Another big employer in Hunt’s area is the food processing industry. “It’s a physical, heavy, hard environment to work in, with shifts, and casual or part-time work,” says Hunt. “What do the workers do after hours? Is the only option at 9pm a vending machine with fizzy drinks and unhealthy choices?” Hunt has worked with local cafes and mobile food trucks to encourage them to provide healthy choices.
In general, Hunt feels that, to be successful, obesity issues need to be tied in with a more general health program, otherwise obese people feel they are being targeted.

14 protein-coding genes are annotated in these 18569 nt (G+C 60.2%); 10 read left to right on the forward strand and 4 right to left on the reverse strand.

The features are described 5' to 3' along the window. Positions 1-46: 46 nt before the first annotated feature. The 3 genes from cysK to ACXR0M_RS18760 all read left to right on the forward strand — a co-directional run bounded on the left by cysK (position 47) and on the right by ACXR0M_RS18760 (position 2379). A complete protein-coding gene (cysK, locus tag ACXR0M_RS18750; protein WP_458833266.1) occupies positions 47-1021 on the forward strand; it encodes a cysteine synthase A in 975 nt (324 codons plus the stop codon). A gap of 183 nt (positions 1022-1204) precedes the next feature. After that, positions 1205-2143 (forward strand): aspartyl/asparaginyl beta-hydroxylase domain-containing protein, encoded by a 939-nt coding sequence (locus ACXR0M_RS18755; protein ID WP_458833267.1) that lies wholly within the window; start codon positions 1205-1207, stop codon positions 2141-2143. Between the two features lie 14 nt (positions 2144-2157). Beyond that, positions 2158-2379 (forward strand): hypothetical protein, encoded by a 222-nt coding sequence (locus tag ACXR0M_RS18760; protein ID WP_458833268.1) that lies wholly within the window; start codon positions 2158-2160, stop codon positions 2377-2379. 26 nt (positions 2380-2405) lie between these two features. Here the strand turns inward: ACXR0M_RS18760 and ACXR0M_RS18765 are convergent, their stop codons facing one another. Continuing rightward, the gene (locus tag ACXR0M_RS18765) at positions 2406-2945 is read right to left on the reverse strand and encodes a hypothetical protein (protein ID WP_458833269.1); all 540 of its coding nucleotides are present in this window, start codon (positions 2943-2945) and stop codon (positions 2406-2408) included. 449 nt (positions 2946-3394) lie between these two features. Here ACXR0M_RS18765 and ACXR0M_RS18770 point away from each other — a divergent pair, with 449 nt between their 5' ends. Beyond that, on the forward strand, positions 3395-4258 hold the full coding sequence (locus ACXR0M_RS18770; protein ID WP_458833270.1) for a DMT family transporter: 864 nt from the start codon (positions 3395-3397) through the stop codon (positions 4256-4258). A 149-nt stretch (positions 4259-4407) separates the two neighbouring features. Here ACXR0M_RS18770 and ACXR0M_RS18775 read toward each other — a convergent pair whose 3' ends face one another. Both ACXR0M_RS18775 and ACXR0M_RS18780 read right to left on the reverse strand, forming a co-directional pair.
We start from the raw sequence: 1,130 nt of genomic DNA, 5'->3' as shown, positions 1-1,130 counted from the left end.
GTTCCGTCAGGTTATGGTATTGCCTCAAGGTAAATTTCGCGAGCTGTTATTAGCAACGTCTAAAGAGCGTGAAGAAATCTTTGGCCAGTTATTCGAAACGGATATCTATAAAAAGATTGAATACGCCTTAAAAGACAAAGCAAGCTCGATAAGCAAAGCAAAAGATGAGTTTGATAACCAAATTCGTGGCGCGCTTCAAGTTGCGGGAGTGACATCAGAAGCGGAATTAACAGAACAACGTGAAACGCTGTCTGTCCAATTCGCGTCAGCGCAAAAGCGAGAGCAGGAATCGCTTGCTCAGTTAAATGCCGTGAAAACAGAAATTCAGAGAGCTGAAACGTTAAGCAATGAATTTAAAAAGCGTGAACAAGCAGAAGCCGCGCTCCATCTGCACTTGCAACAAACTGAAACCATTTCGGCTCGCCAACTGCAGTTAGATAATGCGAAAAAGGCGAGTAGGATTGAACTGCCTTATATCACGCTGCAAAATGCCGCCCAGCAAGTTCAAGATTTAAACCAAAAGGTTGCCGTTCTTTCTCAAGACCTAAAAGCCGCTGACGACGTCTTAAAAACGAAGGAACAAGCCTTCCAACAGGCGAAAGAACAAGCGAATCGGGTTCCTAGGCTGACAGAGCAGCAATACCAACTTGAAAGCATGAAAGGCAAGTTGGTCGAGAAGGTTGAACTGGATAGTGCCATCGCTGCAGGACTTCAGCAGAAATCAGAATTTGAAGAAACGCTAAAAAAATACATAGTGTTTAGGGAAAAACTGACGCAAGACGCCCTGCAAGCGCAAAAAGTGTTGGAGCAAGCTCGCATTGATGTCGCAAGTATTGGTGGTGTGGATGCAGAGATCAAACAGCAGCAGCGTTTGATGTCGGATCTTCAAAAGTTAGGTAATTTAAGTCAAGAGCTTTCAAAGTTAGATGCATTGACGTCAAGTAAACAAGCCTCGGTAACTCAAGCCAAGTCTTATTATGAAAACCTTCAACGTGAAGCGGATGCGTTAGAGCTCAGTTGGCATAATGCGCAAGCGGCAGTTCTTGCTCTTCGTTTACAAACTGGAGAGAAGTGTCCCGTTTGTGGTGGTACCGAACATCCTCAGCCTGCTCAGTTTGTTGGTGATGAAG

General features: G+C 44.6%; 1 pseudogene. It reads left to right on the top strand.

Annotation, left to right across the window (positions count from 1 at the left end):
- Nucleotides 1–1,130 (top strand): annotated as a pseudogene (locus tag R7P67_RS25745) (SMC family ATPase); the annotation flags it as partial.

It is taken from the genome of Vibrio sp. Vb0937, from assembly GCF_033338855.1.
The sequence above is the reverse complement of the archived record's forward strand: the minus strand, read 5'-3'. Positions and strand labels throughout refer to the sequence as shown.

Coventry says ulterior motives might be at work as a motivation for some health and wellbeing programs.
“In many cases, companies are genuinely concerned about the health and wellbeing of their employees. But, in my experience, there can also be a commercial and conforming motivation for companies to want their brand – represented by their employee population – to look healthy, energised and productive. Social norms are good for the brand.”
Starting off on the right foot works best, says Hunt, who partners with companies to incorporate health and wellness elements into their induction programs. “This helps set the tone and culture of the organisation from the get-go, when people are more open to it.”